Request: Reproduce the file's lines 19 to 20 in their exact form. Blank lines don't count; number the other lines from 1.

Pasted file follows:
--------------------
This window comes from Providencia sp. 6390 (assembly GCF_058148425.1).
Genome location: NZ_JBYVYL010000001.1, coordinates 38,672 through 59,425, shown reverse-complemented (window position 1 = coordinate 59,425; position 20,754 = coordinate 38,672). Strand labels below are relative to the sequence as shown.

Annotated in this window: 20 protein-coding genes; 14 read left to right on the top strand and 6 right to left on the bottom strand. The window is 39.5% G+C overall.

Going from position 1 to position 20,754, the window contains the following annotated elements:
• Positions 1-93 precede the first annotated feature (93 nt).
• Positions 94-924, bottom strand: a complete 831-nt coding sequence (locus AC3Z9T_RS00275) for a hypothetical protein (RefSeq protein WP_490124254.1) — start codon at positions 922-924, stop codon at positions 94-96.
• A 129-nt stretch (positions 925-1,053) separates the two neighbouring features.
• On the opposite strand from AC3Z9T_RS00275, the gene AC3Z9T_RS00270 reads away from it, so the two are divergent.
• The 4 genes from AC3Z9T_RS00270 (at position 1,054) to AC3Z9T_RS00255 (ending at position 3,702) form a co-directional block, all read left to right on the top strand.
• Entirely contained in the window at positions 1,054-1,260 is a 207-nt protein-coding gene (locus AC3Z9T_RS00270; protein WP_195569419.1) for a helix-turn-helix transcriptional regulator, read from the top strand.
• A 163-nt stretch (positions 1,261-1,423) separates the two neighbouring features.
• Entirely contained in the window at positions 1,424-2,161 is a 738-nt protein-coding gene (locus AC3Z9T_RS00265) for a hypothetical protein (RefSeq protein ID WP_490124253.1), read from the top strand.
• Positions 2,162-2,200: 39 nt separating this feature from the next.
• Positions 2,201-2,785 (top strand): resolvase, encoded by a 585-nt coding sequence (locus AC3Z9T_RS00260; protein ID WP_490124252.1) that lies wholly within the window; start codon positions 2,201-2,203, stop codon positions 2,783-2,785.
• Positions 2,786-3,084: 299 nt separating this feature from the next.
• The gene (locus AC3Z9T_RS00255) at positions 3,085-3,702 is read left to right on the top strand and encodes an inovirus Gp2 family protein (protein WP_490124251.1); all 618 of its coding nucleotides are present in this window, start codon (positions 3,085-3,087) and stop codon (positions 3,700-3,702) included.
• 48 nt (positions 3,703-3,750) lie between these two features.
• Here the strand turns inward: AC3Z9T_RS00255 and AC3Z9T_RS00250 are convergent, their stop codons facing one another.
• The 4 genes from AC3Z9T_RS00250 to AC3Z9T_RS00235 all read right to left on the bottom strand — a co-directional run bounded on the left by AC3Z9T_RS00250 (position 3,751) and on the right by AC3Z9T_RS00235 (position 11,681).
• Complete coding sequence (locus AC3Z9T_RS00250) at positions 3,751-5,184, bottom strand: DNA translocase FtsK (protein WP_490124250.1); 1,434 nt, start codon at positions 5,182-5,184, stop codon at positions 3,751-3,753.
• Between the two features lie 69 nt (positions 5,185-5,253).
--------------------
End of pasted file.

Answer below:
• The 4 genes from AC3Z9T_RS00250 to AC3Z9T_RS00235 all read right to left on the bottom strand — a co-directional run bounded on the left by AC3Z9T_RS00250 (position 3,751) and on the right by AC3Z9T_RS00235 (position 11,681).
• Complete coding sequence (locus AC3Z9T_RS00250) at positions 3,751-5,184, bottom strand: DNA translocase FtsK (protein WP_490124250.1); 1,434 nt, start codon at positions 5,182-5,184, stop codon at positions 3,751-3,753.